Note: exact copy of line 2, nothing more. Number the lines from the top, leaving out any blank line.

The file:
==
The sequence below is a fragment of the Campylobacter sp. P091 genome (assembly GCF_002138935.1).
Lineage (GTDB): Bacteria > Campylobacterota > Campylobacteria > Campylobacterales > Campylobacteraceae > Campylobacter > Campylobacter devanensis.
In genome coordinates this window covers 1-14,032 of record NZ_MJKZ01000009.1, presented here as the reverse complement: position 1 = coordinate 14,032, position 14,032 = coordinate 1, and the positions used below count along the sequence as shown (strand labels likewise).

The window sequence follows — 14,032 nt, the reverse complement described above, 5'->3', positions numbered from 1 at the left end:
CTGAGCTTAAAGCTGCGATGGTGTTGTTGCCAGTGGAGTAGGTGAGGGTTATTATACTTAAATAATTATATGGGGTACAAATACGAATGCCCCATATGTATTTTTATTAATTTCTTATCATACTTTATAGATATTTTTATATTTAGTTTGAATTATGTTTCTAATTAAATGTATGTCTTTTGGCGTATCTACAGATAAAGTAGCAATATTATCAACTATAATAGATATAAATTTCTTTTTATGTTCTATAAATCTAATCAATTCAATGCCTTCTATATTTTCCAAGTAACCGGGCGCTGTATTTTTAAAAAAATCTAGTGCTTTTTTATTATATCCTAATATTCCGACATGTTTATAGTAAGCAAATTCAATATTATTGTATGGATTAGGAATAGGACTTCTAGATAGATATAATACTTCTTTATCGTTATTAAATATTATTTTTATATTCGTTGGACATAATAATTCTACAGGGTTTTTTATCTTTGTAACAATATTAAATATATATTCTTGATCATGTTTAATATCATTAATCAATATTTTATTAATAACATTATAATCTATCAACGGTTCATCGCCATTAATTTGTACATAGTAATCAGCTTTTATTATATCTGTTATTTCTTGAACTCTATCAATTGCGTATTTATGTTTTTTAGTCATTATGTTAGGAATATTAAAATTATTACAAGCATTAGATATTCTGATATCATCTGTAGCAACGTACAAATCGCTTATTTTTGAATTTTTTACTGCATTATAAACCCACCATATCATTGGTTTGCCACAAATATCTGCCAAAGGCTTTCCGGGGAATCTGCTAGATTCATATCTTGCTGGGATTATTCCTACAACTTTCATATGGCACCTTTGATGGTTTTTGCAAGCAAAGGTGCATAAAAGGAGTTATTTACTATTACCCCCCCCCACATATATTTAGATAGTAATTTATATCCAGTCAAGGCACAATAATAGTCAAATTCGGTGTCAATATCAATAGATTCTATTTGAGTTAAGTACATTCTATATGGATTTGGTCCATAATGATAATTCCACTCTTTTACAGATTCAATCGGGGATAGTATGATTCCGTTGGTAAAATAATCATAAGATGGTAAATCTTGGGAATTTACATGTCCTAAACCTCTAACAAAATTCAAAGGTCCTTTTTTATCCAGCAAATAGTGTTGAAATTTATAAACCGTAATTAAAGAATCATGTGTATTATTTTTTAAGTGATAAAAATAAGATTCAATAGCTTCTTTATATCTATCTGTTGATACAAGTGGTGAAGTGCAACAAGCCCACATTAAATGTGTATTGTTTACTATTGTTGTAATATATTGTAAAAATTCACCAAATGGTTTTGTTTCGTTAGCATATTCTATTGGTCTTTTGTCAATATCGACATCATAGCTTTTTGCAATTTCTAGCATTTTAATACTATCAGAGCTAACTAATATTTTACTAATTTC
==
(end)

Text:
Lineage (GTDB): Bacteria > Campylobacterota > Campylobacteria > Campylobacterales > Campylobacteraceae > Campylobacter > Campylobacter devanensis.